Friday, August 8, 2014

Thursday, August 7, 2014

Some scenes at Thonigala, Sri Lanka.

A water reservooir to retain rain-water used in paddy cultivation.

Shrub land.

A hillock of granite.

The climb up a rocky face.

Wednesday, August 6, 2014

Thonigala, on the Putthalam to Kurunegala road, Sri Lanka.

The first water reservoir, Thonigala.
The footpath to the second Brahmi inscription at Thonigala.

The second inscription on the rock at Thonigala.
The translation of the inscription.
According to local legends 'Thonigala' got its name from the fact that Kuweni the mythical Yakka princess, wailed her heart out ('Lathoni dunne thaena') at this place. Kuweni who espoused Kuweni in his early days in Sri Lanka, got her help to massacre her kith and kin. She had a son and daughter by Vijaya. Vijaya later got a princess from the royal household from Southern Madhura and threw out Kuweni and her children. Kuweni was left helpless to face her wrathful Yakka tribe and was killed by them. The children were spared and legend says that they became the Veddha tribe of Sri Lanka. This latter cannot be true because the Veddhas were almost the first tribes to arrive in Sri Lanka long before the 5th Century BC.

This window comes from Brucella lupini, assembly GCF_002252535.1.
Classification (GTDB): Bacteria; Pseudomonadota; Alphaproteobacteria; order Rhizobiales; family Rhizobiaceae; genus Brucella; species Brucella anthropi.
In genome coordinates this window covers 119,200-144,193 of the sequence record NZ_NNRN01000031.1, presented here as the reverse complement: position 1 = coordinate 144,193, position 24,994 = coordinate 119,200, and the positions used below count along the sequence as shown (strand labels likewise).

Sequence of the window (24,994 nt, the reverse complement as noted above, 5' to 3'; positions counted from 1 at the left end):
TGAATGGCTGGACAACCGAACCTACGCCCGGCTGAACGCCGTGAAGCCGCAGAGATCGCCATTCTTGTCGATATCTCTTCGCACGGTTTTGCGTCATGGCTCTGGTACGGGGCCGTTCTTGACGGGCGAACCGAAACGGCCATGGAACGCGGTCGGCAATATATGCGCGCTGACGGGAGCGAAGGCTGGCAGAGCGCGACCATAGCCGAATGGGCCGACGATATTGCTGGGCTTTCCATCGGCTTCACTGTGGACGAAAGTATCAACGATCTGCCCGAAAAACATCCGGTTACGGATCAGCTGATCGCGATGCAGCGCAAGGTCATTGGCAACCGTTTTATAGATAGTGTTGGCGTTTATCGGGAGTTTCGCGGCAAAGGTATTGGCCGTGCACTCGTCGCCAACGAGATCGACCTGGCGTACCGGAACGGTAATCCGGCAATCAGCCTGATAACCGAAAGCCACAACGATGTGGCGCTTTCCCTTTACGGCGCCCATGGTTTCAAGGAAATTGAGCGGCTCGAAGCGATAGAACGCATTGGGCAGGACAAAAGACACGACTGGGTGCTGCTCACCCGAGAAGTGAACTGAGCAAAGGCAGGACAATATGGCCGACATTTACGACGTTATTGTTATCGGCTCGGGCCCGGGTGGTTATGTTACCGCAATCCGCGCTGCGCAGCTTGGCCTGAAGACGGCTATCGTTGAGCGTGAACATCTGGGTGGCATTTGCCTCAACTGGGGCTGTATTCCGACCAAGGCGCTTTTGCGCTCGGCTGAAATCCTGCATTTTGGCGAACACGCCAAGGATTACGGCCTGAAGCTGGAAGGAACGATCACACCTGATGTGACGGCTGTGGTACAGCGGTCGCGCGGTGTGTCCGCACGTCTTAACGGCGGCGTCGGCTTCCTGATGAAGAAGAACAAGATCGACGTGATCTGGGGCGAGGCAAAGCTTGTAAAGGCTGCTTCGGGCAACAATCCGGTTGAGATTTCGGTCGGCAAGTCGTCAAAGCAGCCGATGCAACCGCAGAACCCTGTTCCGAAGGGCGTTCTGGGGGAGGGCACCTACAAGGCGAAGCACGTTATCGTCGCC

Sunday, August 3, 2014

Text books used by the Medical Students at Manipay, Jaffna in the 1850s onwards.

A page from a Text-book of Chemistry with its Tamil translation below.

A Tamil translation of a text-book of Anatomy. 
A Tamil translation of a text-book of Surgery.
Preface to a translation in Tamil of the 'Vadae maecum' - a ready reference.
In an effort to stem the brain-drain of his medical students, Dr. Green started teaching Western Medicine in Tamil. He translated the English text-books into Tamil and taught the students in Tamil. This was in the latter part of the 1860's.